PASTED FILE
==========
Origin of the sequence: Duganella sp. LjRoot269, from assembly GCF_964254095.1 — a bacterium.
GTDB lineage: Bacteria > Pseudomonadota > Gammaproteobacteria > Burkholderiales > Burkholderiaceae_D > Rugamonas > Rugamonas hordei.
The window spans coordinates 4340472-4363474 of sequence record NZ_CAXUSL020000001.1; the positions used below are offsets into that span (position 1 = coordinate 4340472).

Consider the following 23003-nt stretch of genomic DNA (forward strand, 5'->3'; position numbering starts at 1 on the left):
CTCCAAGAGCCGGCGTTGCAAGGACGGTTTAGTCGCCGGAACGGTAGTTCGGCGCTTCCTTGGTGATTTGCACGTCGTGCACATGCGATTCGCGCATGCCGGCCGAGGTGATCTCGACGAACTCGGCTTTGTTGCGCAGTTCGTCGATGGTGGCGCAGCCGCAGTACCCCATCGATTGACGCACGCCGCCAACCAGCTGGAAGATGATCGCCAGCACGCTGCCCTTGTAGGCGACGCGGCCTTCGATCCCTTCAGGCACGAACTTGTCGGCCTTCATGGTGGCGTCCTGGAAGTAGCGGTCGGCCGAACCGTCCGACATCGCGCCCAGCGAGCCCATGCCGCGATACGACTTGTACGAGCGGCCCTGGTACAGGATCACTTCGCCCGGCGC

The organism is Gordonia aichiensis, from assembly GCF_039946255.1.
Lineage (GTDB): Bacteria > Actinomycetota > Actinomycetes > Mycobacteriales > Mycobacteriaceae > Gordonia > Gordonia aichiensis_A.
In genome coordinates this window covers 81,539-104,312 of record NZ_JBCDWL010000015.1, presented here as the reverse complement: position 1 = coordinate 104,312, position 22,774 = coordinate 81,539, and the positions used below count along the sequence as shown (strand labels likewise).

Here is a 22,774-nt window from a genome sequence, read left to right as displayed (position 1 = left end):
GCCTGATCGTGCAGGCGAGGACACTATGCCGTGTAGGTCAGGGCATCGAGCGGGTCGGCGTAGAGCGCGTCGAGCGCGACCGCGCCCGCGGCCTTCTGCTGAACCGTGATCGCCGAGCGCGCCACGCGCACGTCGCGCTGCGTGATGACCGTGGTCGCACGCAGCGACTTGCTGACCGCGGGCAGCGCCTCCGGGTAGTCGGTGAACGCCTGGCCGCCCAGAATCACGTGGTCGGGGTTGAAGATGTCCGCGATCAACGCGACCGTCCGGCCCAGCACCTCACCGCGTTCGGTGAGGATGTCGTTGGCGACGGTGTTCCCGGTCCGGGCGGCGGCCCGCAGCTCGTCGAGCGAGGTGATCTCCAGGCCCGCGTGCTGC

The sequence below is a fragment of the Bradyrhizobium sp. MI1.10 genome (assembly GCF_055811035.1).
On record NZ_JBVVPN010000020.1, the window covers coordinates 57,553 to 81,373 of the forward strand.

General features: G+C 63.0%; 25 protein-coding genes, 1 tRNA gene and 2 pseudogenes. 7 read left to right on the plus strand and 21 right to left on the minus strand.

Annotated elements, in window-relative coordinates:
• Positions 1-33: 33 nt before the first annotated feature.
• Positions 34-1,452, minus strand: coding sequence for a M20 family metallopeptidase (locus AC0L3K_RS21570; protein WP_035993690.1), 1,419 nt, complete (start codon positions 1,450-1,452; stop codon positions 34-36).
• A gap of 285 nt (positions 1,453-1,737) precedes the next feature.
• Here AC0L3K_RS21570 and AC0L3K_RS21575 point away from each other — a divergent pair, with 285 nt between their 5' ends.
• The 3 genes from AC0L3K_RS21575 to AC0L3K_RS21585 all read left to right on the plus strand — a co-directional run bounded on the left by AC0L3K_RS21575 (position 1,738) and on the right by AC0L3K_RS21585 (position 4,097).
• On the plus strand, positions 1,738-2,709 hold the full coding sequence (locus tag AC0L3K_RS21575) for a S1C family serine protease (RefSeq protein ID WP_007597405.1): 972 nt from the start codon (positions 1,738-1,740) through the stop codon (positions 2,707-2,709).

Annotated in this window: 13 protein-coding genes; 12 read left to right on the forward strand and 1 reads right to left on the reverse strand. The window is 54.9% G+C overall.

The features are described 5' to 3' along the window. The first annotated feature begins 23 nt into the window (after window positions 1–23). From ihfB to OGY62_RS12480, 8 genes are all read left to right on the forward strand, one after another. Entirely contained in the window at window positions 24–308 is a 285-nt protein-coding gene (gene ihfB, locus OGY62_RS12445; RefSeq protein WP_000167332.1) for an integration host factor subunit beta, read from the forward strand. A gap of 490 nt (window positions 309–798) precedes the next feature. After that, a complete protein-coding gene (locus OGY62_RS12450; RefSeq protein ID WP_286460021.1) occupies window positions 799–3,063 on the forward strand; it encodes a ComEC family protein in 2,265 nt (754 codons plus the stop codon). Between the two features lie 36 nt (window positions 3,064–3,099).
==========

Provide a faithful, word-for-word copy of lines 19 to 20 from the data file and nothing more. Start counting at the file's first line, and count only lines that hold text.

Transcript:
• The 3 genes from AC0L3K_RS21575 to AC0L3K_RS21585 all read left to right on the plus strand — a co-directional run bounded on the left by AC0L3K_RS21575 (position 1,738) and on the right by AC0L3K_RS21585 (position 4,097).
• On the plus strand, positions 1,738-2,709 hold the full coding sequence (locus tag AC0L3K_RS21575) for a S1C family serine protease (RefSeq protein ID WP_007597405.1): 972 nt from the start codon (positions 1,738-1,740) through the stop codon (positions 2,707-2,709).